Period: 5 - 22 February 2004. Country: Tanzania
(1) Dynamics of Economic Differentiation among the Agro-Pastoral Gogo of Tanzania
HASEGAWA Tatsuo  (Division of African Area Studies)
Key Words: Tanzania, Gogo, Agro-Pastoralism, Economic Differentiation,
Lending-Borrowing of Livestock

Cattle herds crowded around a watering place while grazing
(2) The aim of the dissertation is to analyze the dynamics of economic differentiation in Gogo society.

(3) While the Gogo attempt to base their livelihoods on sorghum and millet cultivation, they use these grains to make investments into cattle. In addition to providing economic insurance, the cattle symbolize the complex networks of personal relationships. However, in recent years, interest in cattle husbandry has diversified among households.
          During previous research, the livestock of all households in the research village were calculated during three years (2001-2003). Those data were analyzed in order to find trends in the transformation of the economic differentiation structure of the village. Households were grouped into four wealth strata, Extra rich (owners of more than 251 heads of cattle), Rich (101-250), Middle (51-100), and Poor(1-50). As a trend during the three years, Rich households acquired more cattle to become Extra rich, while many Middle/Poor households reduced their number of cattle. Thus, the excessive concentration of cattle ownership among the Extra rich/Rich has accelerated.
          During this research (February 5-22, 2004), case studies of progress in adding/reducing cattle were gathered in order to clarify the mechanism behind the excessive concentration. As a result, the following were clarified:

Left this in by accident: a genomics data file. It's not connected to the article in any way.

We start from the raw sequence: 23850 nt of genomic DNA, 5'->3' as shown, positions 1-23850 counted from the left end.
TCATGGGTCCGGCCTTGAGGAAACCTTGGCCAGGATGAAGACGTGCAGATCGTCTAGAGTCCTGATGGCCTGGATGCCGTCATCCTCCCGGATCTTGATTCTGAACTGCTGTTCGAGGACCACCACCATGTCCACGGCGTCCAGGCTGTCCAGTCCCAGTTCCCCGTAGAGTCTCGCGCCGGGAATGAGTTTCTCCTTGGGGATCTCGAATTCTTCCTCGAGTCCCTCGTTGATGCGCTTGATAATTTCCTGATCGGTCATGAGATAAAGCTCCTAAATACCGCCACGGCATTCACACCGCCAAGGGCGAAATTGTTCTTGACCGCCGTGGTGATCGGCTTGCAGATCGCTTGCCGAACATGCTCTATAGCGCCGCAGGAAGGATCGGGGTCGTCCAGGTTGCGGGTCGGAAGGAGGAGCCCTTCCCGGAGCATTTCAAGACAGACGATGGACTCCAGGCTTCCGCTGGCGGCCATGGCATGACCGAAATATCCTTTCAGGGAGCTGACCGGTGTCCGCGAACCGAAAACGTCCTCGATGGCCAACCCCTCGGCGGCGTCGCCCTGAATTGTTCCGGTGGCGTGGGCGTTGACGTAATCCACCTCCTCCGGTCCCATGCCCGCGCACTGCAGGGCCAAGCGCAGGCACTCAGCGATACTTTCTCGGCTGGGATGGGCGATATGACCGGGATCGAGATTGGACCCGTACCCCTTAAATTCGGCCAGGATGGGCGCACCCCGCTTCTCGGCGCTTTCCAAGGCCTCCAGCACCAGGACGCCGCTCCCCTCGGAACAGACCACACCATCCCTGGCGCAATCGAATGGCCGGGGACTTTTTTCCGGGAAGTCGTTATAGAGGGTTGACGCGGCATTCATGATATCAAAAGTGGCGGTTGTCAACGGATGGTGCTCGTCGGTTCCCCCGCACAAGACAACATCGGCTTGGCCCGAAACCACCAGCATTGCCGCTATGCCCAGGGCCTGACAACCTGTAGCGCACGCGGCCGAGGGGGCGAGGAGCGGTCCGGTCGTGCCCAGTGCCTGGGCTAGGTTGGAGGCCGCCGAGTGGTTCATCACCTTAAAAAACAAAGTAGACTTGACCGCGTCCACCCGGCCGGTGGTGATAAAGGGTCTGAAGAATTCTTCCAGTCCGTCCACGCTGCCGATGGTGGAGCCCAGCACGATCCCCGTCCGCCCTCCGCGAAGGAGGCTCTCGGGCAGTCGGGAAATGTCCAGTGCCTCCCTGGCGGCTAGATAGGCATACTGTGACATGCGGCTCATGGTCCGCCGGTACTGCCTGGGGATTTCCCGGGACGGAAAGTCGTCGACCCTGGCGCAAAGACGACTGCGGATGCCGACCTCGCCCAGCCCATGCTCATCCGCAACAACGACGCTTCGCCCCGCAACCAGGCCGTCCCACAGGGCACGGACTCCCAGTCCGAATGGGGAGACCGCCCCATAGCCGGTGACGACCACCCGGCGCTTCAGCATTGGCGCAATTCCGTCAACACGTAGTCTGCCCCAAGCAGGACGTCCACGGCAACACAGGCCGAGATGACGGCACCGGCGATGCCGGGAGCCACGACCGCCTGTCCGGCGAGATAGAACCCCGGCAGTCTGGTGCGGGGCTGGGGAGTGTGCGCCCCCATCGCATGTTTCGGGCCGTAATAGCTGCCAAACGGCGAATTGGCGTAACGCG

1. The disparity between the Extra rich and Rich is caused by cash income from their cattle trade businesses. However, this business can be a precarious one due to external conditions, such as the market price of cattle. Therefore, the Extra rich are so eager for good partners that they hire even from among non-kin. Thus, a lasting excessive concentration by the Extra rich is not likely to occur.
  2. Once Middle/Poor households lose their cattle, very few are able to recover such ownership. This is because the negative economic valuation of cattle ownership has spread, freeing them to venture out as migrant workers. Middle/Poor households constitute fluid labor power, though they carry out grazing for the Extra rich/Rich through contracts for cattle trusteeship.
  3. According to 1. and 2., a bipolarization is unlikely to occur given this economic differentiation. In general, the mobility of Middle/Poor households will be a crucial factor for the transformation of this structure of economic differentiation.

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